Luxury Goods have taken their sound from The Netherlands to Sheffield and made their music at home in the vibrant UK city. An up-and-coming artist providing listeners with their alt-pop needs, we couldn’t resist catching up with them to find out more about the creative process for their latest single ‘Again‘.
‘Again’ broaches our relationship with our bodies, why do you feel it’s important to channel these conversations into your music?
Songwriting is incredibly personal to me and helps me reflect on my life and whatever I’m feeling. I think we all go through different stages of confidence in our lives, and our relationship with our body plays a really big part in this. When I’m happy, I also feel physically on top of the world, and vice versa.
My own relationship with my body has for a long time been a rocky one, partly through personal expectations of what I believe it should look like, partly through discomfort with society’s emphasis or obsession with the female physique, and partly through not appreciating all that it does and just not understanding the major impact of hormones that rage through it.
I also know that I’m not unique in this, and music in general brings up emotions that you can feel with your whole body, physically and mentally. So I kinda figured, what better way to create connections, and open up conversations about “awkward” topics like periods than through my songs? It’s my way of empowering myself – and I hope other people can find that empowerment too.
What was the writing and recording process like for this track?
It was quite like a period to be honest; an emotional and physical rollercoaster. The jokey metaphors aside, the writing and recording process started before Covid hit, when we were in a really good place as a band and gaining steady momentum. I really wanted to do the song and the broader work that’s coming over the next few weeks justice, which became a lot more challenging when continuous lockdowns and no gigging made me start questioning a lot of my life choices. Initially, I refused to release anything until we were able to gig again as I believe that’s where my strength lies as a musician. That choice did start feeling a bit silly as lockdown restrictions kept dragging on, but multiple other delays made that promise to myself come true after all.
Looking back on it now though, I’m glad we took our time as it allowed for everything to get a bit bigger and a bit better with every step we took towards release day. I learnt a lot about recording and production when we weren’t allowed to go into the recording studio and had to record everything from home. Callum Benson, our producer at Steel City Studio was super helpful all the way through this process and always made time to listen and make the changes I asked for.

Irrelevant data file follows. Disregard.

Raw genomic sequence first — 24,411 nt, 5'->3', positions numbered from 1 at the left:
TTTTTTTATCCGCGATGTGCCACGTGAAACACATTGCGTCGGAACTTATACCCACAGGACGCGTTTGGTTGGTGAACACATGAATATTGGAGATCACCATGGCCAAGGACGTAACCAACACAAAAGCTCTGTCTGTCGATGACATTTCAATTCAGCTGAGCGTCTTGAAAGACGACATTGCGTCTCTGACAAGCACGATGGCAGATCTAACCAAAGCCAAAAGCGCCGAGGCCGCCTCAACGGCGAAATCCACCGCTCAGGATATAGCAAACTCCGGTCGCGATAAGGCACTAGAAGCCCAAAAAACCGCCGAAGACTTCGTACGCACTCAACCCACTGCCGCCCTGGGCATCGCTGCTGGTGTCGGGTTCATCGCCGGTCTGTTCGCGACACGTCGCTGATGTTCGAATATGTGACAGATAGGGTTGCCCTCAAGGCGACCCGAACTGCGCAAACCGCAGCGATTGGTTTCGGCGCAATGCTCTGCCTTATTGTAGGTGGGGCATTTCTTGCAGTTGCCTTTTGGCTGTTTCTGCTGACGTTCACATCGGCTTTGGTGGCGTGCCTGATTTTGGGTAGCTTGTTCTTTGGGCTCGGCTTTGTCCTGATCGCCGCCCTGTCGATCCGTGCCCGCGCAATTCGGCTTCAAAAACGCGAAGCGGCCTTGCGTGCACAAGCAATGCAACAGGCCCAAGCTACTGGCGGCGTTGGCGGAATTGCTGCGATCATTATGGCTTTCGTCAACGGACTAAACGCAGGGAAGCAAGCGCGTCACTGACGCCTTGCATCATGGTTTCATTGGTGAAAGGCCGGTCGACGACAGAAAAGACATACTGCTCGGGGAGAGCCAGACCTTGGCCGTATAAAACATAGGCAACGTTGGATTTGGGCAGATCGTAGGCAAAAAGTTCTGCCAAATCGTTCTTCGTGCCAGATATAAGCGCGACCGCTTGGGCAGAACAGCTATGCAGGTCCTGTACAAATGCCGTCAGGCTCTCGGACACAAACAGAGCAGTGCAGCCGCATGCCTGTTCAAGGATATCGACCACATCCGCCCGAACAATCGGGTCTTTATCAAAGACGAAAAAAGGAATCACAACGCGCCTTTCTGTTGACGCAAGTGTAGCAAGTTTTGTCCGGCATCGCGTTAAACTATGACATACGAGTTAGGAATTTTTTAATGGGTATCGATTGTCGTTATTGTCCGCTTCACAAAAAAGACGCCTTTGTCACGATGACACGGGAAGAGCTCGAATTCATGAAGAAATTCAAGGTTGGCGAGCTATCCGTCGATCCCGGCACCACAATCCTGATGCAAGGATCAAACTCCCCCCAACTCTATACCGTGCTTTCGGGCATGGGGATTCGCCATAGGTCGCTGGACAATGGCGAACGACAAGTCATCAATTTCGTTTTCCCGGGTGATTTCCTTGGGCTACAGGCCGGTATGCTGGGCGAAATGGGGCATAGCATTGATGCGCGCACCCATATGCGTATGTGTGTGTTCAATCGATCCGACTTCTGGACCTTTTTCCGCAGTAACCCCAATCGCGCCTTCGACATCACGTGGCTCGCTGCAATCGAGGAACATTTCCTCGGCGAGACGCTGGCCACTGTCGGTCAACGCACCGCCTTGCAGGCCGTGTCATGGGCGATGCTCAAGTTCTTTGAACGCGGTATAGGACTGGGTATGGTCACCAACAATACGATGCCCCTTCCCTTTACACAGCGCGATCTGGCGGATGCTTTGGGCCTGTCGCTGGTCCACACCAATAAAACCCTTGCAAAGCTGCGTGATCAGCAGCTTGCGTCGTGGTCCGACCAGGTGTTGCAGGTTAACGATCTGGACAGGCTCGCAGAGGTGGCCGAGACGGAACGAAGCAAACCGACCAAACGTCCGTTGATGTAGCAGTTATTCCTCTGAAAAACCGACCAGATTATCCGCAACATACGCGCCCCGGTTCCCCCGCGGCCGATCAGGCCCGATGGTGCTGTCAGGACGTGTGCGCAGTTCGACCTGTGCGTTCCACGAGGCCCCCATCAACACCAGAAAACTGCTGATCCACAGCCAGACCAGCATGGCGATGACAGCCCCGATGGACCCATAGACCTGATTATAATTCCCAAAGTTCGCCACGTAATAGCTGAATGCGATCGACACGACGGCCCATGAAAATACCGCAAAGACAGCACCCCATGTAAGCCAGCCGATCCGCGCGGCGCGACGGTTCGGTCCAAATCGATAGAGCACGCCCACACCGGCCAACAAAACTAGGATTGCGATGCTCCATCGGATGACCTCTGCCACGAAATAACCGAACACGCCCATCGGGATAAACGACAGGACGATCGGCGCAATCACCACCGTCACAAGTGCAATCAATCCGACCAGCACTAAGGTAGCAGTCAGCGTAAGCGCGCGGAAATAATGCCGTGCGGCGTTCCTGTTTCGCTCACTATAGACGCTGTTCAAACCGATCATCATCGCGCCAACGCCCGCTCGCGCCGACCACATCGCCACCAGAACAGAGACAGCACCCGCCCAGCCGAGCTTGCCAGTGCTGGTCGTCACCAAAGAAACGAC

I also got to work with some amazingly talented people on all of the visuals who I might not have been able to work with if it wasn’t for their slightly quieter lockdown schedule.
Your Alt-Pop sound is really unique- what artists inspire you the most?
Thank you! I go through stages with artists I get inspired by, but I always come back to a few super solid ones like Florence and the Machine, AURORA, Paramore and Bring Me The Horizon. I was a massive emo when I was a teenager, but also did a lot of musical theatre, and I like to combine all those influences into my writing.
You’re originally from Sheffield, UK, what are your thoughts on the music scene there?
I’m actually from the Netherlands, from a little village called ‘Riethoven’ (close to Eindhoven). I made Sheffield my second home around 6 years ago after spending a semester at uni here. The fact that the music scene is what made me stay probably says a lot about it.
There are a lot of great musicians based here and everyone truly roots for each other, regardless of the genre you find yourself in. I think the Sheffield music scene is also going through a particularly strong time with acts like Self Esteem, Before Breakfast, SHEAFS, BMTH and While She Sleeps going from strength to strength. Sheffielders don’t often shout about what’s so great about the city and its creatives, but it’s a great place to hone your craft and build a career in the creative industries.
What would you like to be doing this time next year?
By this time next year, I would quite like to be looking back at our first show at Glastonbury and be looking forward to a summer of festivals. Having a booking agent would also be lovely, so get in touch if you are one haha.